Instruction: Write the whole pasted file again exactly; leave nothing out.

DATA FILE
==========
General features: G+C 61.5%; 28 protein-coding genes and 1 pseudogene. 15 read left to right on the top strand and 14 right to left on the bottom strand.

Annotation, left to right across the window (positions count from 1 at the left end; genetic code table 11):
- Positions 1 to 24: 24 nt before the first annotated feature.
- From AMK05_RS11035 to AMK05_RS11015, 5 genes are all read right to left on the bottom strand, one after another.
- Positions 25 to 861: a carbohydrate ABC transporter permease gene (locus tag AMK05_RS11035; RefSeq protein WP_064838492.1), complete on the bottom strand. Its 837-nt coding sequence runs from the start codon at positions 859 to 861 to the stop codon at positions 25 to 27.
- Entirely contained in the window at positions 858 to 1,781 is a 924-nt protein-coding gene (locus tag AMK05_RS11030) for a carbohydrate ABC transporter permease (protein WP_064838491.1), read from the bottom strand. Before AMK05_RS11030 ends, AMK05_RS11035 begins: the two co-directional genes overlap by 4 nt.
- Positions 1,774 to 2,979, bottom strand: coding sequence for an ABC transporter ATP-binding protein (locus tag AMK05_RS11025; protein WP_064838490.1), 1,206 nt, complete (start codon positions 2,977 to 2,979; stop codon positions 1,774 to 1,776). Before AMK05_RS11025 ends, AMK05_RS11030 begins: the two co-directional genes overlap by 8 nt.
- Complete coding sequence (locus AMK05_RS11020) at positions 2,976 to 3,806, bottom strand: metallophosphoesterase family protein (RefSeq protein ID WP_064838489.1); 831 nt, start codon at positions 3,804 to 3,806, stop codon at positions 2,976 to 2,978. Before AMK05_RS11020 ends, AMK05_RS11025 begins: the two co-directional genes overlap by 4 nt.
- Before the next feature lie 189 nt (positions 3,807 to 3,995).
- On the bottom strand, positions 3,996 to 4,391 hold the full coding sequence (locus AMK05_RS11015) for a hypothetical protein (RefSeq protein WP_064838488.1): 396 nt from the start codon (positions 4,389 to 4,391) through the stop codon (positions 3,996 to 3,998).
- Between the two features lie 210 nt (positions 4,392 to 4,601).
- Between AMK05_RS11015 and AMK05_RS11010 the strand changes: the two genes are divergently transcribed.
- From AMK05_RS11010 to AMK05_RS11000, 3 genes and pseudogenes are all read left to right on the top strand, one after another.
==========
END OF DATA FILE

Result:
General features: G+C 61.5%; 28 protein-coding genes and 1 pseudogene. 15 read left to right on the top strand and 14 right to left on the bottom strand.

Annotation, left to right across the window (positions count from 1 at the left end; genetic code table 11):
- Positions 1 to 24: 24 nt before the first annotated feature.
- From AMK05_RS11035 to AMK05_RS11015, 5 genes are all read right to left on the bottom strand, one after another.
- Positions 25 to 861: a carbohydrate ABC transporter permease gene (locus tag AMK05_RS11035; RefSeq protein WP_064838492.1), complete on the bottom strand. Its 837-nt coding sequence runs from the start codon at positions 859 to 861 to the stop codon at positions 25 to 27.
- Entirely contained in the window at positions 858 to 1,781 is a 924-nt protein-coding gene (locus tag AMK05_RS11030) for a carbohydrate ABC transporter permease (protein WP_064838491.1), read from the bottom strand. Before AMK05_RS11030 ends, AMK05_RS11035 begins: the two co-directional genes overlap by 4 nt.
- Positions 1,774 to 2,979, bottom strand: coding sequence for an ABC transporter ATP-binding protein (locus tag AMK05_RS11025; protein WP_064838490.1), 1,206 nt, complete (start codon positions 2,977 to 2,979; stop codon positions 1,774 to 1,776). Before AMK05_RS11025 ends, AMK05_RS11030 begins: the two co-directional genes overlap by 8 nt.
- Complete coding sequence (locus AMK05_RS11020) at positions 2,976 to 3,806, bottom strand: metallophosphoesterase family protein (RefSeq protein ID WP_064838489.1); 831 nt, start codon at positions 3,804 to 3,806, stop codon at positions 2,976 to 2,978. Before AMK05_RS11020 ends, AMK05_RS11025 begins: the two co-directional genes overlap by 4 nt.
- Before the next feature lie 189 nt (positions 3,807 to 3,995).
- On the bottom strand, positions 3,996 to 4,391 hold the full coding sequence (locus AMK05_RS11015) for a hypothetical protein (RefSeq protein WP_064838488.1): 396 nt from the start codon (positions 4,389 to 4,391) through the stop codon (positions 3,996 to 3,998).
- Between the two features lie 210 nt (positions 4,392 to 4,601).
- Between AMK05_RS11015 and AMK05_RS11010 the strand changes: the two genes are divergently transcribed.
- From AMK05_RS11010 to AMK05_RS11000, 3 genes and pseudogenes are all read left to right on the top strand, one after another.